College Life Politics Psych Wellness


BREAKING: Colleges are sorta, kinda finally acknowledging gender is a spectrum.

One step forward, two steps back. That’s the way all social progress seems to go.

Last month, Alpha Chi Omega became the most recent sorority to accept transgender women into its sisterhood. In a video, the international president welcomed “all who live and identify as women, regardless of their gender assigned at birth.” The only other sororities with similar policies are Kappa Kappa Gamma, Delta Gamma, and Sigma Sigma Sigma.

But this week, once North Carolina repealed its anti-LGBT ‘bathroom bill,’ the NCAA ended its six-month protest of refusing to host championship events in the state. While on its face this may seem like a civil rights victory, the bill was actually replaced with a half-assed compromise called House Bill 142, which ultimately works to prevent the enactment of any nondiscrimination ordinances that could protect the LGBT community. Hudson Taylor, executive director of Athlete Ally, says in an interview with ThinkProgress, “This is a crass decision and they have chosen money over principle.”

Notice how both of these scenarios pertain to college life? College campuses are a hub for gender diversity. Simply walk into any 500-person lecture hall, and chances are you’ll be able to observe gender’s often unacknowledged complexities.

Although transgender students are in the vast minority (only 3.1 percent of college students identify as transgender), 50 percent of people aged 18 through 34 accept the notion that gender is a spectrum and that some people may fall outside of the conventional ‘male’ and ‘female’ categories, according to Psychology Today.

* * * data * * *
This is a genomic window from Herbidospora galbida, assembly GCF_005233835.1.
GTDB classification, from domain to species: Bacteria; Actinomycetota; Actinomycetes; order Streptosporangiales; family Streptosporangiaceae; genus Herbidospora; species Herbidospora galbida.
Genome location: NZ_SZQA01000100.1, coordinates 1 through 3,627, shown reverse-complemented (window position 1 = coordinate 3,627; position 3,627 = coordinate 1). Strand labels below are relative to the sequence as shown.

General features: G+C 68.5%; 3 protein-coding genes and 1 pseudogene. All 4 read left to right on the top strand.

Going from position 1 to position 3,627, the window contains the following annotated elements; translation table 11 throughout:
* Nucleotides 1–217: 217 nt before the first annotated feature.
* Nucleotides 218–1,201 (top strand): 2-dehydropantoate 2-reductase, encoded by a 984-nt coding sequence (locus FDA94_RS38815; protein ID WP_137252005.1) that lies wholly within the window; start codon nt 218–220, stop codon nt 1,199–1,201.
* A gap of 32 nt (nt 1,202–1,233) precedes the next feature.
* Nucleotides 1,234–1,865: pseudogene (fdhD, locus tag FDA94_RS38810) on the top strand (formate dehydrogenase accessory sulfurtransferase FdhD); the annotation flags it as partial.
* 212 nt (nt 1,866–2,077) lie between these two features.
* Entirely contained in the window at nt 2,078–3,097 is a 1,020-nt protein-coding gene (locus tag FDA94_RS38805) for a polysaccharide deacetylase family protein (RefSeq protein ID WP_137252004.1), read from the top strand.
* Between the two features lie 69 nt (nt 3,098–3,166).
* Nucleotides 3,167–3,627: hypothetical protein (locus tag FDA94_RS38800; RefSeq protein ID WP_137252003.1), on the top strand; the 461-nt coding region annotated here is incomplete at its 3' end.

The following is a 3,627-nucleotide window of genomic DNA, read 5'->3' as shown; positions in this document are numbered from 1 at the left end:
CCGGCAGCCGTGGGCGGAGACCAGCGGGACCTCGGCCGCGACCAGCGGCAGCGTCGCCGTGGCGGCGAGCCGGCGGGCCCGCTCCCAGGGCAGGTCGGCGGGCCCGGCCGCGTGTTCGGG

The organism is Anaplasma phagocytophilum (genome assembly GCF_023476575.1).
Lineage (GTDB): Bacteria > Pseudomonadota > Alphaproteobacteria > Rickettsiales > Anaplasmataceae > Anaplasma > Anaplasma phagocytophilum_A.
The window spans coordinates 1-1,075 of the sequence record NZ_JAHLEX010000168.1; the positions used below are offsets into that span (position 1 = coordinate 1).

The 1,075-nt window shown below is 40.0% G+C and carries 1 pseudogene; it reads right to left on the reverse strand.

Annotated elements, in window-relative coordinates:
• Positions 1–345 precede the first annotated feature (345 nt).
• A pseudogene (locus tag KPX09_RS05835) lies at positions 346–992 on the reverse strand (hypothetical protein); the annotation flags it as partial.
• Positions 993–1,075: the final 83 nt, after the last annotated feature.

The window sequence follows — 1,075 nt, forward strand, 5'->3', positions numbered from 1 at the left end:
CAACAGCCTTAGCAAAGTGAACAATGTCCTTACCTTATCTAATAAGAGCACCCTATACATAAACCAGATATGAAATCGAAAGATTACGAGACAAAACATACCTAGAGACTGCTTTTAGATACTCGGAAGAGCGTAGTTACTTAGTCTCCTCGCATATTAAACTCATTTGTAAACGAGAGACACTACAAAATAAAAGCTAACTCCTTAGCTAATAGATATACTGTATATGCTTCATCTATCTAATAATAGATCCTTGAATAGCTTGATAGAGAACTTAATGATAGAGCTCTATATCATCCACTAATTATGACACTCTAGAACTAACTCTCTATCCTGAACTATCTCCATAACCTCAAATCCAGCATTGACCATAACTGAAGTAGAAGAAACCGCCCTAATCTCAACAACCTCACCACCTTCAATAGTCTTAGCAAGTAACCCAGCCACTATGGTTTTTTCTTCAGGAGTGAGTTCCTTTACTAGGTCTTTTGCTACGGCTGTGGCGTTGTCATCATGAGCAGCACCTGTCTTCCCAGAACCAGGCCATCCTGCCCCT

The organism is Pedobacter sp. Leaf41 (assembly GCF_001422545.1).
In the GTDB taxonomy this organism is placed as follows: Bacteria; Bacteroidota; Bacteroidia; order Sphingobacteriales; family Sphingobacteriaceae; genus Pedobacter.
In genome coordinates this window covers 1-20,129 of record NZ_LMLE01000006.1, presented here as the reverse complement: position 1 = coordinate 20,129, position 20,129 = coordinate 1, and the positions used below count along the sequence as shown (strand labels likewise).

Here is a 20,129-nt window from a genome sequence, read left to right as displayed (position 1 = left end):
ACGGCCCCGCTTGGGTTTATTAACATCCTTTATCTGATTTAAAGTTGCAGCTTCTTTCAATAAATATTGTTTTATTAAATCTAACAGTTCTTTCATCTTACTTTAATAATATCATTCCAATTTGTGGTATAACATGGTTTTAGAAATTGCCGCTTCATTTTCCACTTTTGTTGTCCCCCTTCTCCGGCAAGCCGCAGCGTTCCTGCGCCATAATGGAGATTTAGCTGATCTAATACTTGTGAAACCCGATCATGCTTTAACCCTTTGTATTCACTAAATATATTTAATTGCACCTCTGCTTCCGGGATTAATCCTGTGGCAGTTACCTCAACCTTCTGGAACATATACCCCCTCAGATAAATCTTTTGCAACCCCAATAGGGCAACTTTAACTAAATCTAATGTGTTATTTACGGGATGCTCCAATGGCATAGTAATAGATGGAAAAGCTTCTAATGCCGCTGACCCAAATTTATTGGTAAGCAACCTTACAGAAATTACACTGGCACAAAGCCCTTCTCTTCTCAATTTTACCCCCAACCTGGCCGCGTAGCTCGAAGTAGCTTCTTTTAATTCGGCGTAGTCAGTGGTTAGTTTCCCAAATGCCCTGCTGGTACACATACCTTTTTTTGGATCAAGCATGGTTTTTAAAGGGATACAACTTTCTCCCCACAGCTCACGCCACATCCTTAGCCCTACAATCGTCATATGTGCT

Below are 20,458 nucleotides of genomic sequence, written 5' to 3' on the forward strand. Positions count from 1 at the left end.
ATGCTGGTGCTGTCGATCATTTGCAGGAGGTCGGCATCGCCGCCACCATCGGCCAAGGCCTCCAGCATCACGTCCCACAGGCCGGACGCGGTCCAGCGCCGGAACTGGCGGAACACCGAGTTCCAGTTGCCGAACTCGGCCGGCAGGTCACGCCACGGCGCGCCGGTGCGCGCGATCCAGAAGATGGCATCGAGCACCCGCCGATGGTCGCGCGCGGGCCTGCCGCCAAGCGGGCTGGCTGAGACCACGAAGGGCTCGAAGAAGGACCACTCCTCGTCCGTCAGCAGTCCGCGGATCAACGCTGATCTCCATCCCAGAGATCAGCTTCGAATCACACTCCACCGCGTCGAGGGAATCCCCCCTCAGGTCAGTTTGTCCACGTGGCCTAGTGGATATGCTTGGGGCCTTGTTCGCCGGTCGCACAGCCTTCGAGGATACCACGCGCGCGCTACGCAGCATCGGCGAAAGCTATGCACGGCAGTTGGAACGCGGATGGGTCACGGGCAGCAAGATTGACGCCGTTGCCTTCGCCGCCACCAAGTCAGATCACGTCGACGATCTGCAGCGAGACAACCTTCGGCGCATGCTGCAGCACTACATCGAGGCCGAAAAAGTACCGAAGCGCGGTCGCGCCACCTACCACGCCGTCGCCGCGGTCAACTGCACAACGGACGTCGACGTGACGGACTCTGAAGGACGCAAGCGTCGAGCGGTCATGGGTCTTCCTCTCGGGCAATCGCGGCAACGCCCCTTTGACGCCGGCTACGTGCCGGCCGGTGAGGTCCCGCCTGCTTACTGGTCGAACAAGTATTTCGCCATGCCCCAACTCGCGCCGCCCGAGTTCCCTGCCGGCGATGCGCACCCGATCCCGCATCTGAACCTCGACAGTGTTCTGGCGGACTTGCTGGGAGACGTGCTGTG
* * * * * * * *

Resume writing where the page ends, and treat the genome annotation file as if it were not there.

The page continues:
Moreover, many universities are making strides in the right direction when it comes to creating an inclusive environment for students across the gender spectrum. Dozens of universities provide gender inclusive housing options. In addition to the protections granted to transgender students under Title IX, LGBTQ resource centers and support groups have popped up on campuses all over the country.

While the horrific realities the transgender community face need not be minimized (at least seven transgender women have been murdered in the first four months of 2017), progress is progress no matter how small. The fact that advancements are being made at institutions across the country, the same institutions that are shaping the minds of our future leaders, allows for some hope that one day, there will be no more steps back.

All you college-aged vinas, do you notice gender as being a particularly hot topic on your campus? Let us know in the comments.

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